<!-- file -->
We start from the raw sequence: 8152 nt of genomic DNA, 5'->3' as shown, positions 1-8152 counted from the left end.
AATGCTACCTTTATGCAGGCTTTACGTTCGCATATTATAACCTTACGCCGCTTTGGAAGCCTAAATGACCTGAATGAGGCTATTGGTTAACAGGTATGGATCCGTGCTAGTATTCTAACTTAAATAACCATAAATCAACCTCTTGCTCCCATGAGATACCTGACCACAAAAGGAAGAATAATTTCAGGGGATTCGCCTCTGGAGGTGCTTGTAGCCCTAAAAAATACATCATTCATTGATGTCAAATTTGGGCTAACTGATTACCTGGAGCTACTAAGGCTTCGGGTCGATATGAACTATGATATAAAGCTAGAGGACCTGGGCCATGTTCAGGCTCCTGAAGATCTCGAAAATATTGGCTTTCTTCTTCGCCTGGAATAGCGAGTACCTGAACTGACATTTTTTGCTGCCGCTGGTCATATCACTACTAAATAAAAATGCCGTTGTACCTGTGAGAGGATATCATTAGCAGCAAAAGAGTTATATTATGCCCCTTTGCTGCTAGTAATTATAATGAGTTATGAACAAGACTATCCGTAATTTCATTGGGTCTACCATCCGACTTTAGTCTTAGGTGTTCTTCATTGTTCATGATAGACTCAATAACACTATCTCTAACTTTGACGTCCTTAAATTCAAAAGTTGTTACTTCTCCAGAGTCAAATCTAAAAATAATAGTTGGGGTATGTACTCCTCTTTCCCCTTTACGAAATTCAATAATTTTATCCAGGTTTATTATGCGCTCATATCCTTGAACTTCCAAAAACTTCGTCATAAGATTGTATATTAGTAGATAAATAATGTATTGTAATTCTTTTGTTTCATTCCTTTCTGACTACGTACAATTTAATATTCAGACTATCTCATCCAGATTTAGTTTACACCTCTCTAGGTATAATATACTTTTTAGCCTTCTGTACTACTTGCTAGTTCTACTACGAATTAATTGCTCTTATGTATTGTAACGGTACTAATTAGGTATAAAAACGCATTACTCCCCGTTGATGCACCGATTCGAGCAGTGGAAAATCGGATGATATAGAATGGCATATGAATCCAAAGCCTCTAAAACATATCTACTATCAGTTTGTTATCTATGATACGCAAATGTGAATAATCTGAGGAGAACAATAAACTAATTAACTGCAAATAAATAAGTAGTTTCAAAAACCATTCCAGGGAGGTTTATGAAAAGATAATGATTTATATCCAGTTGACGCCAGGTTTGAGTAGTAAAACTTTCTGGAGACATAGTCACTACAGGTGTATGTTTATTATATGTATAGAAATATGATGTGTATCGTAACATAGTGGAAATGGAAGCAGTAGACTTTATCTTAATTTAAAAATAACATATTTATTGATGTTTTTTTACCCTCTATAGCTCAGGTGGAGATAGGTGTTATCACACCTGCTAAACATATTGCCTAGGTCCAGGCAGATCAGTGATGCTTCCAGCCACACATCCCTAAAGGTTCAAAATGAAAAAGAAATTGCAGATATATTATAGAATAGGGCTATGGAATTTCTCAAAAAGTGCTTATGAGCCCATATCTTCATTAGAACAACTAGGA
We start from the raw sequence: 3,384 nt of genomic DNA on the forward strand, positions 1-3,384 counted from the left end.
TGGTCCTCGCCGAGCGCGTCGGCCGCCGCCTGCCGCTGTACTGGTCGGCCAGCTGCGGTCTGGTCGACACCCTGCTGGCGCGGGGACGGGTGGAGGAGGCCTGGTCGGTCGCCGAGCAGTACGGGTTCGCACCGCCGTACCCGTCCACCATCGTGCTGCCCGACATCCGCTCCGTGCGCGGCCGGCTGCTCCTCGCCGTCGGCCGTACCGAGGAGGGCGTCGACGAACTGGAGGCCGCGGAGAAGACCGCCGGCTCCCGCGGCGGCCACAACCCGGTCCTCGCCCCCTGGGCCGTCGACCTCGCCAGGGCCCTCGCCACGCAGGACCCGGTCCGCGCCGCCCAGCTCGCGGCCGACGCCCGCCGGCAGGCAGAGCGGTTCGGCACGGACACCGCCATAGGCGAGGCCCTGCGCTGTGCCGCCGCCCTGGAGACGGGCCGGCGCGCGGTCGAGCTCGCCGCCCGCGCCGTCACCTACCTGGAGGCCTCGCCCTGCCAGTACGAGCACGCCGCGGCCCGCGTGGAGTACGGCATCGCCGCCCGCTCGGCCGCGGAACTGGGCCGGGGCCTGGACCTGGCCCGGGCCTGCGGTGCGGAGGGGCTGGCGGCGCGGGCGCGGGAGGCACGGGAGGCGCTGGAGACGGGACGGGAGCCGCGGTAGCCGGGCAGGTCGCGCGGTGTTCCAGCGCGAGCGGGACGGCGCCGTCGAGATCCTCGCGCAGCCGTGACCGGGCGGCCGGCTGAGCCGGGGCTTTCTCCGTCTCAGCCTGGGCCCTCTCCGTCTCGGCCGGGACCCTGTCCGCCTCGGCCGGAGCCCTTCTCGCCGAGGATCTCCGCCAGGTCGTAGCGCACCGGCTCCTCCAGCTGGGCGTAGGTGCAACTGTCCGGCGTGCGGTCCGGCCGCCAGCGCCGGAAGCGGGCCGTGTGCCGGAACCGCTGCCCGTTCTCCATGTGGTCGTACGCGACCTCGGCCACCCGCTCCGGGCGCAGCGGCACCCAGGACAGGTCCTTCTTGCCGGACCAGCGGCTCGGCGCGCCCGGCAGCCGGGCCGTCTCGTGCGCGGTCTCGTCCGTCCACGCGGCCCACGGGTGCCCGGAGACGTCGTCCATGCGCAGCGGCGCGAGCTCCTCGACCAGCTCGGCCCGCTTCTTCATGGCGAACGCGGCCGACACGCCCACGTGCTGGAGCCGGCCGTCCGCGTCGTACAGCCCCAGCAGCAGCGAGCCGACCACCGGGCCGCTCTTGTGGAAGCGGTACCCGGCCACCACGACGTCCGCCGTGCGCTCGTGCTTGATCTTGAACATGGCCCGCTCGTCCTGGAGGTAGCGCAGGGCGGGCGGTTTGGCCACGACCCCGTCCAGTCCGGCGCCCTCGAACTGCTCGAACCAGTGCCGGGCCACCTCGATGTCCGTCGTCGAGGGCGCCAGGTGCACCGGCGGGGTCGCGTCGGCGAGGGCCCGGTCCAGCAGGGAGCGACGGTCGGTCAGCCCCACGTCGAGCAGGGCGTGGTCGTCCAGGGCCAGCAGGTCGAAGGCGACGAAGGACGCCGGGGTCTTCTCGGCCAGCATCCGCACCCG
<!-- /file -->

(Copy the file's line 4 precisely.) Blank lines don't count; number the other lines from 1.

TGGTCCTCGCCGAGCGCGTCGGCCGCCGCCTGCCGCTGTACTGGTCGGCCAGCTGCGGTCTGGTCGACACCCTGCTGGCGCGGGGACGGGTGGAGGAGGCCTGGTCGGTCGCCGAGCAGTACGGGTTCGCACCGCCGTACCCGTCCACCATCGTGCTGCCCGACATCCGCTCCGTGCGCGGCCGGCTGCTCCTCGCCGTCGGCCGTACCGAGGAGGGCGTCGACGAACTGGAGGCCGCGGAGAAGACCGCCGGCTCCCGCGGCGGCCACAACCCGGTCCTCGCCCCCTGGGCCGTCGACCTCGCCAGGGCCCTCGCCACGCAGGACCCGGTCCGCGCCGCCCAGCTCGCGGCCGACGCCCGCCGGCAGGCAGAGCGGTTCGGCACGGACACCGCCATAGGCGAGGCCCTGCGCTGTGCCGCCGCCCTGGAGACGGGCCGGCGCGCGGTCGAGCTCGCCGCCCGCGCCGTCACCTACCTGGAGGCCTCGCCCTGCCAGTACGAGCACGCCGCGGCCCGCGTGGAGTACGGCATCGCCGCCCGCTCGGCCGCGGAACTGGGCCGGGGCCTGGACCTGGCCCGGGCCTGCGGTGCGGAGGGGCTGGCGGCGCGGGCGCGGGAGGCACGGGAGGCGCTGGAGACGGGACGGGAGCCGCGGTAGCCGGGCAGGTCGCGCGGTGTTCCAGCGCGAGCGGGACGGCGCCGTCGAGATCCTCGCGCAGCCGTGACCGGGCGGCCGGCTGAGCCGGGGCTTTCTCCGTCTCAGCCTGGGCCCTCTCCGTCTCGGCCGGGACCCTGTCCGCCTCGGCCGGAGCCCTTCTCGCCGAGGATCTCCGCCAGGTCGTAGCGCACCGGCTCCTCCAGCTGGGCGTAGGTGCAACTGTCCGGCGTGCGGTCCGGCCGCCAGCGCCGGAAGCGGGCCGTGTGCCGGAACCGCTGCCCGTTCTCCATGTGGTCGTACGCGACCTCGGCCACCCGCTCCGGGCGCAGCGGCACCCAGGACAGGTCCTTCTTGCCGGACCAGCGGCTCGGCGCGCCCGGCAGCCGGGCCGTCTCGTGCGCGGTCTCGTCCGTCCACGCGGCCCACGGGTGCCCGGAGACGTCGTCCATGCGCAGCGGCGCGAGCTCCTCGACCAGCTCGGCCCGCTTCTTCATGGCGAACGCGGCCGACACGCCCACGTGCTGGAGCCGGCCGTCCGCGTCGTACAGCCCCAGCAGCAGCGAGCCGACCACCGGGCCGCTCTTGTGGAAGCGGTACCCGGCCACCACGACGTCCGCCGTGCGCTCGTGCTTGATCTTGAACATGGCCCGCTCGTCCTGGAGGTAGCGCAGGGCGGGCGGTTTGGCCACGACCCCGTCCAGTCCGGCGCCCTCGAACTGCTCGAACCAGTGCCGGGCCACCTCGATGTCCGTCGTCGAGGGCGCCAGGTGCACCGGCGGGGTCGCGTCGGCGAGGGCCCGGTCCAGCAGGGAGCGACGGTCGGTCAGCCCCACGTCGAGCAGGGCGTGGTCGTCCAGGGCCAGCAGGTCGAAGGCGACGAAGGACGCCGGGGTCTTCTCGGCCAGCATCCGCACCCG